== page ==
a1 Department of Biological Psychology, VU University, Amsterdam, The Netherlands
a2 Department of Psychological Sciences, University of Missouri-Columbia, Columbia, MO, USA
a3 Department of Human Genetics, Katholieke Universiteit Leuven, Leuven, Belgium
a4 Association for Scientific Research in Multiple Births, Gent, Belgium
a5 Queensland Institute of Medical Research, Brisbane, Australia
Background Most of our knowledge about borderline personality disorder features has been obtained through the study of clinical samples. Although these studies are important in their own right, they are limited in their ability to address certain important epidemiological and aetiological questions such as the degree to which there is a genetic influence on the manifestation of borderline personality disorder features. Though family history studies of borderline personality disorder indicate genetic influences, there have been very few twin studies and the degree of genetic influence on borderline personality disorder remains unclear.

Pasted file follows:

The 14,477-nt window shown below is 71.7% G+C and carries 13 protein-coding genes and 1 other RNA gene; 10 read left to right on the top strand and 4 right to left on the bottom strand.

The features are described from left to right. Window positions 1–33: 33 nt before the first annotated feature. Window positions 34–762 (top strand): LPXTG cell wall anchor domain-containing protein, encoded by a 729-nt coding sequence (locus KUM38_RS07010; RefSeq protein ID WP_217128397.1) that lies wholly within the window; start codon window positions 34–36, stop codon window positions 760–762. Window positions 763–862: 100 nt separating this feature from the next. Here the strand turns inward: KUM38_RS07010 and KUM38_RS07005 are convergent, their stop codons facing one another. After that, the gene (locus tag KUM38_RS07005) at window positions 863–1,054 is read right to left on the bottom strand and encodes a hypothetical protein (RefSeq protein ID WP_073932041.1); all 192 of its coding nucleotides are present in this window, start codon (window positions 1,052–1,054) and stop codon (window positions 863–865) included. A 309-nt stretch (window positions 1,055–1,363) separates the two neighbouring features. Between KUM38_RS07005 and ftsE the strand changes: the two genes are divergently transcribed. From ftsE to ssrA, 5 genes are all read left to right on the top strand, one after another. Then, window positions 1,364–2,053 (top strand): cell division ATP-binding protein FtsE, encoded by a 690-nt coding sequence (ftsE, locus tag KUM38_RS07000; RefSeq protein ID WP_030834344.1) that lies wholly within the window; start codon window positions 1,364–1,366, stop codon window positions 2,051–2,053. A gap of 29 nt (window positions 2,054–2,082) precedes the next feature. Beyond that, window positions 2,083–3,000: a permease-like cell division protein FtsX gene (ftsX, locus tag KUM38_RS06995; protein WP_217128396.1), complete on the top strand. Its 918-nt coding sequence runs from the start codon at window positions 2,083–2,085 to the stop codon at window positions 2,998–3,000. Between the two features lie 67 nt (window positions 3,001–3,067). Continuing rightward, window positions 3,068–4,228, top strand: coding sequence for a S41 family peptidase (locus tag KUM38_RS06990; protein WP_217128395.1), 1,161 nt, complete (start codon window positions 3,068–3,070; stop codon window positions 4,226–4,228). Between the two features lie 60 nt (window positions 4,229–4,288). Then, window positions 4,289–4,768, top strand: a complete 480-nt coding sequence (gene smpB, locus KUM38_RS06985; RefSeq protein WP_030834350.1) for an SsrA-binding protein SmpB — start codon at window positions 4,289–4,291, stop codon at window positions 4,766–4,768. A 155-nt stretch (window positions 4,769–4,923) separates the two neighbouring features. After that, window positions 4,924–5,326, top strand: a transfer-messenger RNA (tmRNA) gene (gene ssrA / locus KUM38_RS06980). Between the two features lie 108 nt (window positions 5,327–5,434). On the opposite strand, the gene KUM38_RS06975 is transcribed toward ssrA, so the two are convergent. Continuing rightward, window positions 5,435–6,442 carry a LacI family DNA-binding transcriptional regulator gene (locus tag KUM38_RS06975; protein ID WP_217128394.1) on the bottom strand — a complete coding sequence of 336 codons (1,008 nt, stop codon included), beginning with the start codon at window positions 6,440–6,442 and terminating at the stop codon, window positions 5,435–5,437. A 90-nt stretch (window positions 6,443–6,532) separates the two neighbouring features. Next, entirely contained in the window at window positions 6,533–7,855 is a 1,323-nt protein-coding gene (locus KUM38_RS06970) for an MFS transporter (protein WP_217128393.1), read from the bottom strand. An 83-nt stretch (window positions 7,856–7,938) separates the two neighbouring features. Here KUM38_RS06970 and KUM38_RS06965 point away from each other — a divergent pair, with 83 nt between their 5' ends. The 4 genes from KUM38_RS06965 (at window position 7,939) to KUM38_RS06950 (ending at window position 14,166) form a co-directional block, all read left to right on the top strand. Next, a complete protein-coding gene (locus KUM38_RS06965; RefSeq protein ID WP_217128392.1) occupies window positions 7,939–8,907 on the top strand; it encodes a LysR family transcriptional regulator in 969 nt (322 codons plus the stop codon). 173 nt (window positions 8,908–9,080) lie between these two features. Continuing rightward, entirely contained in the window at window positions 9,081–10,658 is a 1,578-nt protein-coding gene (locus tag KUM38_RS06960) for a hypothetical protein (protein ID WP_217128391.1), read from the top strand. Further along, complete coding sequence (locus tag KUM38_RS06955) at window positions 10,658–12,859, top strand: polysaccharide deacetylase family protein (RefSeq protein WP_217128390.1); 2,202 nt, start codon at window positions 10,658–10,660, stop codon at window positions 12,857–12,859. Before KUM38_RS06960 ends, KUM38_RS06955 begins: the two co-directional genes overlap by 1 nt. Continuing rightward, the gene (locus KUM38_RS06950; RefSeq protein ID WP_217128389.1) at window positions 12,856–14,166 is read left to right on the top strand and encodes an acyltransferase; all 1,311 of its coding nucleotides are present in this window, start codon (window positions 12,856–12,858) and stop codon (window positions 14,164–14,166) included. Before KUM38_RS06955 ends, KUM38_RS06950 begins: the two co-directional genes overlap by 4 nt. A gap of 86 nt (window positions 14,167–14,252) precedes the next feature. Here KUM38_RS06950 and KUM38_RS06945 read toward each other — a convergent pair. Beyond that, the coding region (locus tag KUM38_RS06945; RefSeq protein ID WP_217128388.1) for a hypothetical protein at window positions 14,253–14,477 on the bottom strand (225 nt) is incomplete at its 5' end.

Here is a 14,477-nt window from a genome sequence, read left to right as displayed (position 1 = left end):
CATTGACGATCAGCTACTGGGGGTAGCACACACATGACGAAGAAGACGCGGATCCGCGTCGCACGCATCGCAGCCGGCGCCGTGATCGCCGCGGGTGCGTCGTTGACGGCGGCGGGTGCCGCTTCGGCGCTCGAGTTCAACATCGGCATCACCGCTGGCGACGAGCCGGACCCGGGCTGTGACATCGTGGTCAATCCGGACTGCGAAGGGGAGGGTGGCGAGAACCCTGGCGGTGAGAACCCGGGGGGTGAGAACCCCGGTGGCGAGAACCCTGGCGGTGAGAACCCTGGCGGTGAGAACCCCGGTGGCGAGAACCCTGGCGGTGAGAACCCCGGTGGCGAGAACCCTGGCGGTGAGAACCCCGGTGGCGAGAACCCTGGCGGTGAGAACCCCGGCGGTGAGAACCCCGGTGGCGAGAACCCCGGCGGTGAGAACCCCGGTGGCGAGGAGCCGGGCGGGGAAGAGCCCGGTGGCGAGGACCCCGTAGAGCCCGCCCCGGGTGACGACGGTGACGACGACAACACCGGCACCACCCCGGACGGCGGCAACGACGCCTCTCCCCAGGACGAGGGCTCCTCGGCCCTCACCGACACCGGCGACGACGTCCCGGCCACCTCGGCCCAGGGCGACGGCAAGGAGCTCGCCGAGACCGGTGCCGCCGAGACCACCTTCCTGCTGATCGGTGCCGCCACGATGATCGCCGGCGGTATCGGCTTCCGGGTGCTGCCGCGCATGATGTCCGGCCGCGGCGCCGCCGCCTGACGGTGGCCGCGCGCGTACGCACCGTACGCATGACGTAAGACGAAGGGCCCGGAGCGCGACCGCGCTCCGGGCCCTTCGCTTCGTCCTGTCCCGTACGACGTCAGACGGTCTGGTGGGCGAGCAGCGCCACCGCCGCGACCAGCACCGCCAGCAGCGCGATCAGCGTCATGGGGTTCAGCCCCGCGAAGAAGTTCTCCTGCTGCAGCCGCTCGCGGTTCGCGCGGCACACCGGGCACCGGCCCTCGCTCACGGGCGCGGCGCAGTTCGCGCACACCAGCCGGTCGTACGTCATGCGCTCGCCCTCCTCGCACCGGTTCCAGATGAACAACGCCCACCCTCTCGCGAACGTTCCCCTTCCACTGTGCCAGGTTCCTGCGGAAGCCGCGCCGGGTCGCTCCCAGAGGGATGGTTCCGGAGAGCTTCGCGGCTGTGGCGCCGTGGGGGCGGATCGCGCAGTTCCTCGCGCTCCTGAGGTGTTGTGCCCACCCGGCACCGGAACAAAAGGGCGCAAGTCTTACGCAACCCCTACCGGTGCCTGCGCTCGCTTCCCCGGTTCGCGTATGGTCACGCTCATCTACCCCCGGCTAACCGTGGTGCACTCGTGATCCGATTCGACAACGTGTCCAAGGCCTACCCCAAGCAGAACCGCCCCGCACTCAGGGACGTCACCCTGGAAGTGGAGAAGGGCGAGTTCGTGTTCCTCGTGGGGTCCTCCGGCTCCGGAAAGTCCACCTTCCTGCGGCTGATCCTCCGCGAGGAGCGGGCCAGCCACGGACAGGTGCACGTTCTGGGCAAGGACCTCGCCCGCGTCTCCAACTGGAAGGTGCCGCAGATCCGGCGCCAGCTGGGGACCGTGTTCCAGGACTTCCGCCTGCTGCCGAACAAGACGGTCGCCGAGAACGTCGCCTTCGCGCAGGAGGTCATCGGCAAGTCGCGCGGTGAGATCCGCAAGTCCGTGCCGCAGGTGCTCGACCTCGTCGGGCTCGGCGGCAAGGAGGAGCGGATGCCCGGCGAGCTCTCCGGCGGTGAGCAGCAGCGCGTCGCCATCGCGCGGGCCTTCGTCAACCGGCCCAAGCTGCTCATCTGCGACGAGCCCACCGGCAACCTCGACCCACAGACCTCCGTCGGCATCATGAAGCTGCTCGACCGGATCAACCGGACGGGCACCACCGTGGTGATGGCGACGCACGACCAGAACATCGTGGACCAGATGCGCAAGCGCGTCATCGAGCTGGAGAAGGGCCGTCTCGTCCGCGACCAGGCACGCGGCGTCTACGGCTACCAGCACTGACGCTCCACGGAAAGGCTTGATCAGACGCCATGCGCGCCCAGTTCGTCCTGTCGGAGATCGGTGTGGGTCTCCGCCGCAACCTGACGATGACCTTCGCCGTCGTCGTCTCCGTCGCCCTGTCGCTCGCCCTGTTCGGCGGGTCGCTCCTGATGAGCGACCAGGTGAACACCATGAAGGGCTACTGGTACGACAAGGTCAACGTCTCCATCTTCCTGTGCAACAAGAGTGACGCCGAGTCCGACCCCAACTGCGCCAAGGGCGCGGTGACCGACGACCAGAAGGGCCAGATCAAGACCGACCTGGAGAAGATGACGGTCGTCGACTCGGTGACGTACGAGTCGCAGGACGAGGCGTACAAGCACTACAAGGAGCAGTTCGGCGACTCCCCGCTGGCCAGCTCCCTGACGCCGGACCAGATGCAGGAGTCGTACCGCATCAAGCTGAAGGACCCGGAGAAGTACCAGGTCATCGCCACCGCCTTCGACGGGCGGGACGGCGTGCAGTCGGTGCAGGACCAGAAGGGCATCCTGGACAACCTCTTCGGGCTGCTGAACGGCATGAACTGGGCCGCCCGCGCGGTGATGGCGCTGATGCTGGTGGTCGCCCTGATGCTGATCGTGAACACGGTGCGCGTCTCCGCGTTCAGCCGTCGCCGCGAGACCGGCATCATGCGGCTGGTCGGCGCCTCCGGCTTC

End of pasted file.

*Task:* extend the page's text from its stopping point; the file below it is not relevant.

Method Data were drawn from twin samples from The Netherlands (n=3918), Belgium (n=904) and Australia (n=674). In total, data were available on 5496 twins between the ages of 18 and 86 years from 3644 families who participated in the study by completion of a mailed self-report questionnaire on borderline personality disorder features.
Results In all countries, females scored higher than males and there was a general tendency for younger adults to endorse more borderline personality disorder features than older adults. Model-fitting results showed that additive genetic influences explain 42% of the variation in borderline personality disorder features in both men and women and that this heritability estimate is similar across The Netherlands, Belgium and Australia. Unique environmental influences explain the remaining 58% of the variance.
Conclusion Genetic factors play a role in individual differences in borderline personality disorder features in Western society.
(Received April 17 2007)
(Revised August 21 2007)
(Accepted September 08 2007)
(Online publication November 08 2007)
c1 Address for correspondence: M. A. Distel, M.Sc., VU University Amsterdam, Department of Biological Psychology, van der Boechorststraat 1, 1081 BT Amsterdam, The Netherlands. (Email: email@example.com)